April 2017 – News Round Up

CBRN Europe would like to apologies for the missing March 2017 news round up. We all have been working extremely hard throughout March and into April on different projects which led to us not getting it live on our website.


U.S. Raid on Al Qaeda in Yemen Led to Laptop Ban on Flights, Officials SayThree intelligence sources told The Daily Beast that the ban on carry-on electronics aboard U.S.-bound flights from 10 airports in North Africa and the Middle East was the result of information seized during a U.S. raid on Al Qaeda in Yemen in January. The United Kingdom joined the U.S. ban Tuesday
Westminster attack: Masood did act alone, police concludeInvestigators now believe that the man responsible for the Westminster attack in March acted wholly alone in the planning and preparation for the first mass casualty terrorist atrocity to hit Britain in more than 10 years.
Norway terror threat INCREASED as London copy-cat attack could hit ‘within TWO months’Benedicte Bjørnland, of the Norwegian Police Security Service (PST), told a press conference the country’s security threat level had been changed from “possible” to “probable”. The increase came after a suspected jihadi drove a lorry into a busy Stockholm street on Friday, killing four people, including an 11-year-old girl and a British dad.
What’s Behind the Terrorist Attack in Sweden?Donald Trump has proven being mistaken about some important issues. The last missile attack he ordered against Syria in retaliation of an unclear (to say the least) event, is the latest of such mistakes in the geopolitical scenario.
‘Toxic gas attack’ in Syria kills at least 58 people | News | Al Jazeera Children among the dead as opposition says Syrian government or Russian jets bombed town with toxic substance.
Syria chemical weapons attack toll rises to 70 as Russian narrative is dismissedAt least 70 people have been killed in northern Syria after being exposed to a toxic gas that survivors said was dropped from warplanes, an attack that sparked comparisons to the most infamous act of the country’s six-year war.
Bombs away! Wag that dog! | | Al Jazeera Donald Trump orders missiles to be launched at Syria.  Is it a Wag the Dog moment? The essence of the novel was that war is a solution to domestic political problems..
Assad Speaks to BBC. Chemical Attack “100% Fabrication.” US Working “Hand in Glove” with ISIS Assad finally gives his thoughts on the Idlib province chemical attack. Assad is calm, measured, and his comments are intelligent and coherent. Here is what Assad told the BBC…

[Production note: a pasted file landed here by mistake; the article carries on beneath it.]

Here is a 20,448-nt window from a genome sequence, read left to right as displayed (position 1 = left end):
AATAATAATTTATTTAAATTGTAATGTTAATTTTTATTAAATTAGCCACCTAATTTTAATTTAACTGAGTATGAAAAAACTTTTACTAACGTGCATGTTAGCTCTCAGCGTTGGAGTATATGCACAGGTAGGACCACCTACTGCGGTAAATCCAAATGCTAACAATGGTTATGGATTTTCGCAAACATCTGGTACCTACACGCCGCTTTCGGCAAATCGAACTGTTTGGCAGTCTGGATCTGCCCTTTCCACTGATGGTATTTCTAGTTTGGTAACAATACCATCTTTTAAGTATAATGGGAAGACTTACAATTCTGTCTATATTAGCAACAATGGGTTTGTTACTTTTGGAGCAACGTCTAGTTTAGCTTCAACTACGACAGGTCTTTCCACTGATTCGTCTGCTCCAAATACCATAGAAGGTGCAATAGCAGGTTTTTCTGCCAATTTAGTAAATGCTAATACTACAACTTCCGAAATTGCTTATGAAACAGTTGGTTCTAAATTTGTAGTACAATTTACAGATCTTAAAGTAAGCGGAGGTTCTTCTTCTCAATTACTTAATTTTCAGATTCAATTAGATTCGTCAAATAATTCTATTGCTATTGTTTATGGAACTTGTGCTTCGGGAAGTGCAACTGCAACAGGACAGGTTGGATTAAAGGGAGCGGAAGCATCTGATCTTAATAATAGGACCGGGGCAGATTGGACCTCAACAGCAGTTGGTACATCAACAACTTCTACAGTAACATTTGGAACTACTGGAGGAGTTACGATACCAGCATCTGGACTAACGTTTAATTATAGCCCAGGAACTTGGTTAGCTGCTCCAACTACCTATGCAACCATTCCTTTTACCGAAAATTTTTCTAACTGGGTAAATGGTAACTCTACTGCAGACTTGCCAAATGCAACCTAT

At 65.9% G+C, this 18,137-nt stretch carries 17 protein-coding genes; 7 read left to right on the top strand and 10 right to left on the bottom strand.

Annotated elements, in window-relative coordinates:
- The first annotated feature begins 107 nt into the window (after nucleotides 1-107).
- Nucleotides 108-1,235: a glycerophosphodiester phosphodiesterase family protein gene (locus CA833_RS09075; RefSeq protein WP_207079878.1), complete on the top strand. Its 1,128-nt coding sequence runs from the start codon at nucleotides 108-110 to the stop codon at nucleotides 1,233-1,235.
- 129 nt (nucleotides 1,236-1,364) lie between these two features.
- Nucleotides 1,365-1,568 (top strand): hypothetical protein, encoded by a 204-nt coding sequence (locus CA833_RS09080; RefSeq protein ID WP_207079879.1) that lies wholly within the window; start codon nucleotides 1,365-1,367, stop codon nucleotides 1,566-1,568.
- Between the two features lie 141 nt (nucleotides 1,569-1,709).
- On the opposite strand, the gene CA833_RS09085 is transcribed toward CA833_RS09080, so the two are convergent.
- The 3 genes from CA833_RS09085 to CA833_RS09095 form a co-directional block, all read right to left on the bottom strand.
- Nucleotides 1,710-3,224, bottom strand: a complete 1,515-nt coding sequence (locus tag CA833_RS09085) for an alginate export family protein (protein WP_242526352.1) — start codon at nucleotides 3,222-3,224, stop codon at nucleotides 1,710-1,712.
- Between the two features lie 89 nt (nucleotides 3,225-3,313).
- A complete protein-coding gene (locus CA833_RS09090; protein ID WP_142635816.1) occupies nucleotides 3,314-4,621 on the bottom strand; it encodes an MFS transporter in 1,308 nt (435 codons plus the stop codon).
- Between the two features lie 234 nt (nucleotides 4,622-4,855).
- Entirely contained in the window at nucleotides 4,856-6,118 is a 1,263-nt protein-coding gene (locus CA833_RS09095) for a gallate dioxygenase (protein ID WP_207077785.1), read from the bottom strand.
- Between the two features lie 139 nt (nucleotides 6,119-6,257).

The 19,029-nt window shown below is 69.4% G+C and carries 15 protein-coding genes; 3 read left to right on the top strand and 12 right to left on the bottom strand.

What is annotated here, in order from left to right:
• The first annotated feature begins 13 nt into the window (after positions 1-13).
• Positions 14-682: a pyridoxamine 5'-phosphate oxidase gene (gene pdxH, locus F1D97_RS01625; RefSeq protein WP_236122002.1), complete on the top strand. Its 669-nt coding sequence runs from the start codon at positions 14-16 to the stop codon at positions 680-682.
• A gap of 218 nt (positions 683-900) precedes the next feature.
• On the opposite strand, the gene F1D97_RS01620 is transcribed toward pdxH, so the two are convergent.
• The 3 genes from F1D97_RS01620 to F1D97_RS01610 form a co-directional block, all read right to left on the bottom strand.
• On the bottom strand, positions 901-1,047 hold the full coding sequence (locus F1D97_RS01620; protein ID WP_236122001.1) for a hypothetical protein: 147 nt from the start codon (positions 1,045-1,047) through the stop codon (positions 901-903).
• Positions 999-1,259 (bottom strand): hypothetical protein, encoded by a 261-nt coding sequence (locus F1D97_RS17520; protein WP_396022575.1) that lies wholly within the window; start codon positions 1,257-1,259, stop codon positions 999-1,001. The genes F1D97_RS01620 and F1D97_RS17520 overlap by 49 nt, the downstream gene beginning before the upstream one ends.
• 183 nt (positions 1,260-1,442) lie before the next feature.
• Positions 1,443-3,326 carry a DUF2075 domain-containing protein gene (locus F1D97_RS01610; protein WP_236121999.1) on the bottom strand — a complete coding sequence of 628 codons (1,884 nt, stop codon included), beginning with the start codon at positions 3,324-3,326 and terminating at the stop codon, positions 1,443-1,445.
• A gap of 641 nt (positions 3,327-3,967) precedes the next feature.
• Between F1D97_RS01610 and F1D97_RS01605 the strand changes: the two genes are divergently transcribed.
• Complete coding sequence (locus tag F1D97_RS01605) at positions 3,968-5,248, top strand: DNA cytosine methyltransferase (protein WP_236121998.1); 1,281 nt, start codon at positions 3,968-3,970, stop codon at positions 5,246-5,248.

First on CNN: US drops largest non-nuclear bomb in Afghanistan – CNNPolitics.com The US military dropped America’s most powerful non-nuclear bomb on ISIS targets in Afghanistan Thursday, the first time this type of weapon has been used in battle, according to US officials.” name=”description
US says ‘mother of all bombs’ hits ISIL in Afghanistan | Afghanistan News | Al Jazeera Central Command says largest US non-nuclear bomb used in combat dropped on ISIL caves and bunkers in country’s east.
Here’s the father of all bombs: Russia’s answer to the MOAB – Business Insider This is Russia’s answer to the MOAB.


“Lab on a glove” could help hunt for deadly nerve agents ​When a terrorist attack happens, every second counts in terms of response time. A new rubber glove could not only help first-responders quickly detect dangerous nerve agents like sarin and VX, but it could also help ensure a safe food supply.
DNA-repairing drug could fight aging and radiation damage Researchers have been able to restore cell function of old mice to that of younger mice. The team says an anti-aging drug could be developed in a few years, and the treatment also shows promise in reversing DNA damage caused by radiation exposure – good news for cancer battlers or space travelers.
Citrus peels could give activated charcoal a run for its money There may be a new way of keeping orange and grapefruit peels out of our landfills – besides composting them, that is. Researchers have devised a method of using the peels to remove heavy metals from wastewater.
Carbon nanotubes could find use in reusable water filters The most commonly-used water filtration media are silicon gels and activated carbon. These can only be used once, however. By contrast, not only can filters made with carbon nanotubes be reused, but they’re also reportedly more effective at removing organic pollutants.​
Graphene membrane separates the salt from the seawater Researchers at the University of Manchester have developed a graphene-oxide membrane with a scalable, uniform pore size that can filter out even the smallest salts, giving it potential for producing drinking water from salt water without affecting the flow of the water too much.
Old antibiotic found to have new use in treatment of PTSD Researchers recently discovered a startling side-effect of the common antibiotic doxycycline – it can disrupt and suppress the formation of fear memories in the brain, pointing toward novel new treatments for disorders such as PTSD.
Glowing bacteria could help in landmine cleanup efforts According the Landmine Monitor 2016, global casualties from landmines reached a 10-year high in 2015 and funding for clearance efforts reached a 10-year low. A new system that highlights the location of landmines and unexploded ordnance using glowing bacteria could help reverse this trend.

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